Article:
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Artist Dana Levine watches for sparks in the science of life

Artists and scientists strive to see nature with a fresh eye. As a scientist-turned-artist Dana Levine now explores the inner richness of nature and the human form in a visual medium, looking for the structure underneath the surface, using the original colors human eyes combine together. She said her thoughts are best painted “in the soft and wonderful colors of pastel and watercolor.”

In the last few years, Levine has used digital photography to convey vulnerability in people and express ideas in natural and man-made forms. “I look for beauty in unexpected, unlikely places,” she said.

Levine is a member of the San Diego Watercolor Society and has been on the board of directors for the La Jolla Art Association since 1999. Her work has won several awards and is shown regularly at art associations and galleries around town, Right now, it’s on exhibit at the La Jolla Library through March.

What brought you to La Jolla?

Upon retirement, my husband and I looked around for a city where we would not get tired of shoveling snow out of the driveway. We chose San Diego because of the wealth of cultural and educational experiences and access to good medical care.

What makes this town special to you?

It’s the informality of the lifestyle and the friendliness of people. You can be outdoors year round and every day the ocean is a different color. And the UCSD campus is practically in our backyard. One thing we noticed soon after we moved here was that you see lots of people holding hands and you seldom hear children crying.

If you could snap your fingers and have it done, what might you add, subtract or improve in the area?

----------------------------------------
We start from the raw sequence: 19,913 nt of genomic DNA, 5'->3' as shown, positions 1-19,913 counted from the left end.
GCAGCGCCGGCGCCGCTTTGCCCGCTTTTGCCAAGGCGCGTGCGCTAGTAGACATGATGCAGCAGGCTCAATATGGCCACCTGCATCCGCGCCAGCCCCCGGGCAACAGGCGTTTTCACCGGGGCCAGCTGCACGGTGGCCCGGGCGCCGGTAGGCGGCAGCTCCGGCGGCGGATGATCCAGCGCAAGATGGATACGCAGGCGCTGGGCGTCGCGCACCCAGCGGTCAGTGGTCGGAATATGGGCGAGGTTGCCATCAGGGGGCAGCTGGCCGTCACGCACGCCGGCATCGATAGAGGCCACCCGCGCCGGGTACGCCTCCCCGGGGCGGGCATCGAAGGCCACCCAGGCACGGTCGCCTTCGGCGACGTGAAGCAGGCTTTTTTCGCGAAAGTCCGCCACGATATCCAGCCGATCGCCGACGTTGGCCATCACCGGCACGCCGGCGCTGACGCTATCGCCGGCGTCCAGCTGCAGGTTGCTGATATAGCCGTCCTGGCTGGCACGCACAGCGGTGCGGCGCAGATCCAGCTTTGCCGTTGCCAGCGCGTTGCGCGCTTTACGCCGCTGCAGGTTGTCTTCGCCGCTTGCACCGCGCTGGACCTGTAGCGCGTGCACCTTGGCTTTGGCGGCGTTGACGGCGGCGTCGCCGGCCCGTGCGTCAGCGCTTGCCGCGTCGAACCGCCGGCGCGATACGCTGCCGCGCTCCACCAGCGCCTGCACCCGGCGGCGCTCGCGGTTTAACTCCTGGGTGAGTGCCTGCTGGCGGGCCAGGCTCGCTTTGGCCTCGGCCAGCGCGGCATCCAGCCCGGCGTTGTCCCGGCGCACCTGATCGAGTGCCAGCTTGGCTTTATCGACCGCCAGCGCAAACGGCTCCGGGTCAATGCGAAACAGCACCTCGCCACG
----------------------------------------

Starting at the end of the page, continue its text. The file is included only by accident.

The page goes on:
Two things, definitely: Improve education in the public schools and do away with mismanagement in city government. And (one wish) to invent a magic potion allowing people to make more intelligent decisions.

Who or what inspires you?

People who “give back” inspire me, those whose careers are devoted to improving the lives of others and making their community a better place to live.

If you hosted a dinner party for eight, whom (living or deceased) would you invite?

Abraham Lincoln (because he did what he knew to be right), Rembrandt or Vermeer (so we could steer the conversation towards art), Albert Einstein (so he could explain the Theory of Relativity to me so I might understand it) and, if he is not available, then Richard Feynman (who would explain it with more panache than Einstein), Linus Pauling (so we could discuss the nature of chemical bonds in proteins), Julia Child (who would help with the cooking and tell me it is OK to eat butter), and my dad and my two grandmothers (so I could tell them how much I miss them).

Tell us about what you are currently reading.

I just finished reading “Water for Elephants,” a great can’t-put-it-down story by Sara Gruen, and “Mountains Beyond Mountains” by Tracy Kidder, about Dr. Paul Farmer who provides medical care to the poorest people in Haiti.

What is your most-prized possession?

Although they are not possessions, what I cherish most is my husband and my daughters and their families.

What do you do for fun?

I love to paint things with lots of atmosphere and take photographs of people with lots of attitude.

Describe your greatest accomplishment.

On June 6, 1967, I graduated from Columbia University with a Ph.D. in biochemistry and gave birth to my first child. Both were major achievements and required a lot of hard work.

What is your motto or philosophy of life?

I have always advised my children to try their best at whatever they set out to do, and, when I am on a diet, I tell myself that whipped cream tastes like shaving cream.